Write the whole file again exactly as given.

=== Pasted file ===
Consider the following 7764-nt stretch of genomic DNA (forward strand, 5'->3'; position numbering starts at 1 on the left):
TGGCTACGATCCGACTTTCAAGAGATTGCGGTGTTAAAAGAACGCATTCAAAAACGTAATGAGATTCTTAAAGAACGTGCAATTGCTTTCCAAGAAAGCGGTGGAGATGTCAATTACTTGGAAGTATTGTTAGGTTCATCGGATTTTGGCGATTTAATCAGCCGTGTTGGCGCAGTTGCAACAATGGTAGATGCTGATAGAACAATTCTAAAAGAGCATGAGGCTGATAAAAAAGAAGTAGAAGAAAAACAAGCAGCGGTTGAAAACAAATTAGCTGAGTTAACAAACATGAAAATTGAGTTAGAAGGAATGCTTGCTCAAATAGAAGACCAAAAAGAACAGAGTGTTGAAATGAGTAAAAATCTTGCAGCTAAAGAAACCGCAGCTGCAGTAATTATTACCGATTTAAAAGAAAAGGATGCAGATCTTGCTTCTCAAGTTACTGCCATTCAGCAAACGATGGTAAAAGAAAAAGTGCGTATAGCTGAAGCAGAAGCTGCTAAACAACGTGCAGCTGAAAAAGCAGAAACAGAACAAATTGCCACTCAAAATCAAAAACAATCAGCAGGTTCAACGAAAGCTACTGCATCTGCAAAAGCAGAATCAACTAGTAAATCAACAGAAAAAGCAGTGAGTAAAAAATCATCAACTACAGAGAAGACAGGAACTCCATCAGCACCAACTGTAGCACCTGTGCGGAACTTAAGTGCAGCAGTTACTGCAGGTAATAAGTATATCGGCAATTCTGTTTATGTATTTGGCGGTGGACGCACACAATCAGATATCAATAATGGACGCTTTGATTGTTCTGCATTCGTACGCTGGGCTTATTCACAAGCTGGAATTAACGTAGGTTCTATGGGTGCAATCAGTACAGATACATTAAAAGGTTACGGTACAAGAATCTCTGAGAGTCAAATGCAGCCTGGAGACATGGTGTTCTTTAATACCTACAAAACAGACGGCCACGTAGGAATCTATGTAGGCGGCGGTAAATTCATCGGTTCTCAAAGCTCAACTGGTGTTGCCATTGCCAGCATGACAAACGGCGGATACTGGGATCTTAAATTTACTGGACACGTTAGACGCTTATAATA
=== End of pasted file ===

Consider the following 7764-nt stretch of genomic DNA (forward strand, 5'->3'; position numbering starts at 1 on the left):
TGGCTACGATCCGACTTTCAAGAGATTGCGGTGTTAAAAGAACGCATTCAAAAACGTAATGAGATTCTTAAAGAACGTGCAATTGCTTTCCAAGAAAGCGGTGGAGATGTCAATTACTTGGAAGTATTGTTAGGTTCATCGGATTTTGGCGATTTAATCAGCCGTGTTGGCGCAGTTGCAACAATGGTAGATGCTGATAGAACAATTCTAAAAGAGCATGAGGCTGATAAAAAAGAAGTAGAAGAAAAACAAGCAGCGGTTGAAAACAAATTAGCTGAGTTAACAAACATGAAAATTGAGTTAGAAGGAATGCTTGCTCAAATAGAAGACCAAAAAGAACAGAGTGTTGAAATGAGTAAAAATCTTGCAGCTAAAGAAACCGCAGCTGCAGTAATTATTACCGATTTAAAAGAAAAGGATGCAGATCTTGCTTCTCAAGTTACTGCCATTCAGCAAACGATGGTAAAAGAAAAAGTGCGTATAGCTGAAGCAGAAGCTGCTAAACAACGTGCAGCTGAAAAAGCAGAAACAGAACAAATTGCCACTCAAAATCAAAAACAATCAGCAGGTTCAACGAAAGCTACTGCATCTGCAAAAGCAGAATCAACTAGTAAATCAACAGAAAAAGCAGTGAGTAAAAAATCATCAACTACAGAGAAGACAGGAACTCCATCAGCACCAACTGTAGCACCTGTGCGGAACTTAAGTGCAGCAGTTACTGCAGGTAATAAGTATATCGGCAATTCTGTTTATGTATTTGGCGGTGGACGCACACAATCAGATATCAATAATGGACGCTTTGATTGTTCTGCATTCGTACGCTGGGCTTATTCACAAGCTGGAATTAACGTAGGTTCTATGGGTGCAATCAGTACAGATACATTAAAAGGTTACGGTACAAGAATCTCTGAGAGTCAAATGCAGCCTGGAGACATGGTGTTCTTTAATACCTACAAAACAGACGGCCACGTAGGAATCTATGTAGGCGGCGGTAAATTCATCGGTTCTCAAAGCTCAACTGGTGTTGCCATTGCCAGCATGACAAACGGCGGATACTGGGATCTTAAATTTACTGGACACGTTAGACGCTTATAATA